Our research

A Brief Overview

The research conducted by the group encompasses several different fields. Our lab currently contains 4 seperate experiments each involved in one of our key focus areas. These experiments fall under three main categories:
A panorama of B2
                  in the CRL, Oxford.
A panorama of the lab B2 in the Chemistry Research Laboratory. This laboratory is home to our group's experiments.

Reaction Dynamics

Our research in reaction dynamics is currently focussed on state-selected inelastic scattering.

End on images
End on ISA

Experimental and QM simulated images for the N- and O-end orientations (first/second, and third/fourth row, respectively) for the final rotational states between 3.5e and 16.5e.
The Integral Steric Asymmetry (ISA) for end-on collisions is plotted as a function of the final rotational state, j'. A positive ISA indicates a preference for N-end collisions, while a negative ISA indicates a preference for O-end collisions. The QM calculations reproduce the experimental data very well, whereas the quasi-classical (QCT) calculations fail to capture the alternation in the sign of the ISA for adjacent j' transitions.

Photoinduced Dynamics

Our experiments in Photoinduced Dynamics are split into three different sub areas, described below.

CH2BrI
                  TR-CEI
CH2ClI Time Resolved Covariance
The delay dependent kinetic energy of the I+ fragment following photodissociation and Coulomb explosion of CH2BrI. The measured kinetic energy decreases as pump-probe delay increases, due to the increased charge separation at the point of Coulomb explosion

Delay dependent recoil-frame ion-ion covariance maps of CH2Cl+ plotted with respect to I+ following the photodissociation and Coulomb explosion of CH2ClI. The ions recoil at 180 degrees to one another, as required by momentum conservation. Such covariance analysis allows isolation of the desired pump-probe feature (expected radius marked with white crosses) amidst background channels in which the two ions are not formed in coincidence.


Imaging Mass Spectrometry

Reflectron data taken using the PImMS camera
Microscope-mode ion images recorded using the PImMS1 camera on the reflectron instrument. Individual ion images below the mass spectra correspond to the labelled peaks in the recorded mass spectrum, all of which is recorded simultaneously by the PImMS sensor. Here, a spatial resolution of 34μm and a mass resolution(m/Δm) of 1600 is achieved. Using a CCD camera and a photomultiplier tube (PMT) to record the images and mass spectra, respectively, spatial and mass resolutions of 13μm and 8100 have been achieved.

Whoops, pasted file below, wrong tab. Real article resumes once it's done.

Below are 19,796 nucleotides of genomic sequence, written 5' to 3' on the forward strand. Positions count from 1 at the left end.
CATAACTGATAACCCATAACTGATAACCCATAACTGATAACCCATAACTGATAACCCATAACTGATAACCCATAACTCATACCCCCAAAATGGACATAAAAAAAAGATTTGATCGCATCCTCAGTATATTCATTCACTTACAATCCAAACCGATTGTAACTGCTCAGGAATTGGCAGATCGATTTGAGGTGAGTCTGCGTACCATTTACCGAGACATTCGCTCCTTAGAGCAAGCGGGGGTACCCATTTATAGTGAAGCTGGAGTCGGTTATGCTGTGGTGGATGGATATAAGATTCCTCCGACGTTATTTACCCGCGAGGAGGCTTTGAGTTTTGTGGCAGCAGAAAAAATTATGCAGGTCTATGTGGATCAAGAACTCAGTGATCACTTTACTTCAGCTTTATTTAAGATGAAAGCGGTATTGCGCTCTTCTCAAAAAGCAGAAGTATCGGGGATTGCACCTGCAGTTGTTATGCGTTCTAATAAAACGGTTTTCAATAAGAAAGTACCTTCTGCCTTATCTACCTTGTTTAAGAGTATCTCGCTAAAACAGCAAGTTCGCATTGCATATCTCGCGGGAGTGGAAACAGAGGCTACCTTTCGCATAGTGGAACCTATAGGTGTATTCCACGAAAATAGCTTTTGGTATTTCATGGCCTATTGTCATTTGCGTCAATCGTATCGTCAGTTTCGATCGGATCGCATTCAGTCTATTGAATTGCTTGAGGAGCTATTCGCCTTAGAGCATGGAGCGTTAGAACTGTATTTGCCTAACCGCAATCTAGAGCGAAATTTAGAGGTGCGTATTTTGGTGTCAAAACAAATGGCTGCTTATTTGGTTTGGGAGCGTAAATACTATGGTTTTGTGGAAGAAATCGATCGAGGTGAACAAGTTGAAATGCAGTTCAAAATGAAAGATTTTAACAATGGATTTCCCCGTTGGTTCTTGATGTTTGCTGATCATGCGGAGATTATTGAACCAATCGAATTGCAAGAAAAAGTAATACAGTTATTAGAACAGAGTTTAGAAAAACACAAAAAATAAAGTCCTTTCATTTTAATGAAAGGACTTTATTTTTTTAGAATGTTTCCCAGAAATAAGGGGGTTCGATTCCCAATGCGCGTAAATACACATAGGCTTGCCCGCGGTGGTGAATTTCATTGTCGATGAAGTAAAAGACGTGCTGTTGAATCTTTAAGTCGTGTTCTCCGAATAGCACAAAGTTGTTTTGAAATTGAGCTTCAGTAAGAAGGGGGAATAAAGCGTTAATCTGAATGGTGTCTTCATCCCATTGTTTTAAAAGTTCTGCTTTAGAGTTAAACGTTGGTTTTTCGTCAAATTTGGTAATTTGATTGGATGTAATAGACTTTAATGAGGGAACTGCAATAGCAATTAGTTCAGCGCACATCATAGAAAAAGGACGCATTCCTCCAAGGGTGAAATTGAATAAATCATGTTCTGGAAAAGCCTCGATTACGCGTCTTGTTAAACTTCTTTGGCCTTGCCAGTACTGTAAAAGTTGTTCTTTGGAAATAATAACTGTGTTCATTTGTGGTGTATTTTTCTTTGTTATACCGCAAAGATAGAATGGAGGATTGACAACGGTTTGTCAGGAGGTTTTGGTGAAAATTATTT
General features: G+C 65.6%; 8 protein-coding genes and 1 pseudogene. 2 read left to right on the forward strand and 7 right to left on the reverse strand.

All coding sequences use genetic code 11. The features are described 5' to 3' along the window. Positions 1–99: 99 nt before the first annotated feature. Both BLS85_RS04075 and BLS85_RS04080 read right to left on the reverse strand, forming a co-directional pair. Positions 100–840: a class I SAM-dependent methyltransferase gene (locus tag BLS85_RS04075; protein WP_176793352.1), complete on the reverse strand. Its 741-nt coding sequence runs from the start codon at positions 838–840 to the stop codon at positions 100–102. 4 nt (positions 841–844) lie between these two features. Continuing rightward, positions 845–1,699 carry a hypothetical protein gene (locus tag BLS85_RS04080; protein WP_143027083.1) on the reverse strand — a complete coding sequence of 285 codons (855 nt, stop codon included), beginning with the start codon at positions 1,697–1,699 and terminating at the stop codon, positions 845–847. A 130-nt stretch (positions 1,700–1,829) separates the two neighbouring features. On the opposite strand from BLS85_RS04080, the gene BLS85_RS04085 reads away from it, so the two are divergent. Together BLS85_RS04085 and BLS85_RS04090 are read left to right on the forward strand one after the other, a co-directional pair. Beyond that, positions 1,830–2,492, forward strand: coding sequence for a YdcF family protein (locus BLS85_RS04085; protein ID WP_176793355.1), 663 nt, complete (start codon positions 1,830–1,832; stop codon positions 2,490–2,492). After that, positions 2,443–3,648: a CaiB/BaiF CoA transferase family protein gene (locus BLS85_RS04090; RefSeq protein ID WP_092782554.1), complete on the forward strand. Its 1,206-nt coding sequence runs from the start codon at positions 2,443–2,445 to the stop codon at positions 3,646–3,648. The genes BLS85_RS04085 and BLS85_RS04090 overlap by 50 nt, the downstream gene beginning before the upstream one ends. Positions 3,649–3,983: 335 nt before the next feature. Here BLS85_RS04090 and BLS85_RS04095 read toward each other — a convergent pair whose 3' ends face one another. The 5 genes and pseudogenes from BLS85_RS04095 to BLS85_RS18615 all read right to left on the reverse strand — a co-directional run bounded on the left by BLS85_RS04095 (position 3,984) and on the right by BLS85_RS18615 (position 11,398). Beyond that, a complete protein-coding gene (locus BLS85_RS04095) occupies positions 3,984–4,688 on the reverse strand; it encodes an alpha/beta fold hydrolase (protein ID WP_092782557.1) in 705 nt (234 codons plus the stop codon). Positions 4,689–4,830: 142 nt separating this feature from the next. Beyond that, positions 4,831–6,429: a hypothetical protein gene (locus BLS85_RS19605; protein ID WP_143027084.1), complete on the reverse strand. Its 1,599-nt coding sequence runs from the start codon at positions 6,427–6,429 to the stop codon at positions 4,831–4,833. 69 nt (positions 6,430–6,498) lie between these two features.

Collaborations

Meet some of our frequent collaborators
An image
                  showing the PImMS II Camera.
Photo of the PImMS II camera, with a timing precision of 12.5ns.

We have many collaborations with theoretical and experimental groups in both the UK and Europe. On ion-imaging and imaging mass spectrometry we collaborate with Professor Andrei Nomerotski, Oxford Physics and Professor Claire Vallance, Oxford Chemistry. On theory, particularly on quasi-classical trajectory and quantum mechanical scattering theory and vector correlations, we have a long-established collaboration with the group of Professor F. Javier Aoiz, Complutense University, Madrid.


Funding

We are grateful to the EU (through an FP7 Training Network, ICONIC), STFC (through a PNPAS award of the RCUK MI-3 programme (Grant No. GR/S85733/01) and Mini-IPS grant ST/J002895/1), and EPSRC (through Programme Grants EP/G00224X/1 and EP/L005913/1) for recent funding. We are currently part of the EPSRC funded Programme Grant Chemical Applications of Velocity and Spatial Imaging.

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